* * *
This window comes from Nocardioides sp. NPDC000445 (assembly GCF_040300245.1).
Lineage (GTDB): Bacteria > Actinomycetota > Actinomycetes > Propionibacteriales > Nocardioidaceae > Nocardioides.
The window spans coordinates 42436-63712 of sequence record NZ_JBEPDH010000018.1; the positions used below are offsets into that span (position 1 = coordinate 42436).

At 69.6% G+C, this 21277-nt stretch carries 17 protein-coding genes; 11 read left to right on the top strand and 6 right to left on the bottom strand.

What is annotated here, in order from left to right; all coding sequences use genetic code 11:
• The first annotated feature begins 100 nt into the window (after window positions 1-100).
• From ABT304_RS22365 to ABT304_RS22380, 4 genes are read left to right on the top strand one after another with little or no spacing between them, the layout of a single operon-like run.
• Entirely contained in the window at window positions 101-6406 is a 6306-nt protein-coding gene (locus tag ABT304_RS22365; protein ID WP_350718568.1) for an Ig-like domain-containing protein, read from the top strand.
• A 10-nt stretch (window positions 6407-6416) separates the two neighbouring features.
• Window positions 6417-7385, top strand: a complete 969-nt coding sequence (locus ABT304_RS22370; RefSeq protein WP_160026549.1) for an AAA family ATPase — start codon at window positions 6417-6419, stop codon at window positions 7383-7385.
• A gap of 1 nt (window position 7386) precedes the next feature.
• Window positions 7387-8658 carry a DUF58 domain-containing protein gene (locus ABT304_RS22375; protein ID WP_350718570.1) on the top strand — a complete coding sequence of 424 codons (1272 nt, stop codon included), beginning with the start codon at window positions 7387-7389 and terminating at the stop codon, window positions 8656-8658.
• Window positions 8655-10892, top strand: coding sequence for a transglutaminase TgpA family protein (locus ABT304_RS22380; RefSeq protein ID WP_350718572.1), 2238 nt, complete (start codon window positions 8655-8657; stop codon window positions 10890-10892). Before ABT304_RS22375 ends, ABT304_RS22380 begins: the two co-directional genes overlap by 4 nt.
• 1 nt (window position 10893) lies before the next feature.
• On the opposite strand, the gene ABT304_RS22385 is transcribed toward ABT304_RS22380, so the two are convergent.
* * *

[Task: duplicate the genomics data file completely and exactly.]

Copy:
This window comes from Nocardioides sp. NPDC000445 (assembly GCF_040300245.1).
Lineage (GTDB): Bacteria > Actinomycetota > Actinomycetes > Propionibacteriales > Nocardioidaceae > Nocardioides.
The window spans coordinates 42436-63712 of sequence record NZ_JBEPDH010000018.1; the positions used below are offsets into that span (position 1 = coordinate 42436).

At 69.6% G+C, this 21277-nt stretch carries 17 protein-coding genes; 11 read left to right on the top strand and 6 right to left on the bottom strand.

What is annotated here, in order from left to right; all coding sequences use genetic code 11:
• The first annotated feature begins 100 nt into the window (after window positions 1-100).
• From ABT304_RS22365 to ABT304_RS22380, 4 genes are read left to right on the top strand one after another with little or no spacing between them, the layout of a single operon-like run.
• Entirely contained in the window at window positions 101-6406 is a 6306-nt protein-coding gene (locus tag ABT304_RS22365; protein ID WP_350718568.1) for an Ig-like domain-containing protein, read from the top strand.
• A 10-nt stretch (window positions 6407-6416) separates the two neighbouring features.
• Window positions 6417-7385, top strand: a complete 969-nt coding sequence (locus ABT304_RS22370; RefSeq protein WP_160026549.1) for an AAA family ATPase — start codon at window positions 6417-6419, stop codon at window positions 7383-7385.
• A gap of 1 nt (window position 7386) precedes the next feature.
• Window positions 7387-8658 carry a DUF58 domain-containing protein gene (locus ABT304_RS22375; protein ID WP_350718570.1) on the top strand — a complete coding sequence of 424 codons (1272 nt, stop codon included), beginning with the start codon at window positions 7387-7389 and terminating at the stop codon, window positions 8656-8658.
• Window positions 8655-10892, top strand: coding sequence for a transglutaminase TgpA family protein (locus ABT304_RS22380; RefSeq protein ID WP_350718572.1), 2238 nt, complete (start codon window positions 8655-8657; stop codon window positions 10890-10892). Before ABT304_RS22375 ends, ABT304_RS22380 begins: the two co-directional genes overlap by 4 nt.
• 1 nt (window position 10893) lies before the next feature.
• On the opposite strand, the gene ABT304_RS22385 is transcribed toward ABT304_RS22380, so the two are convergent.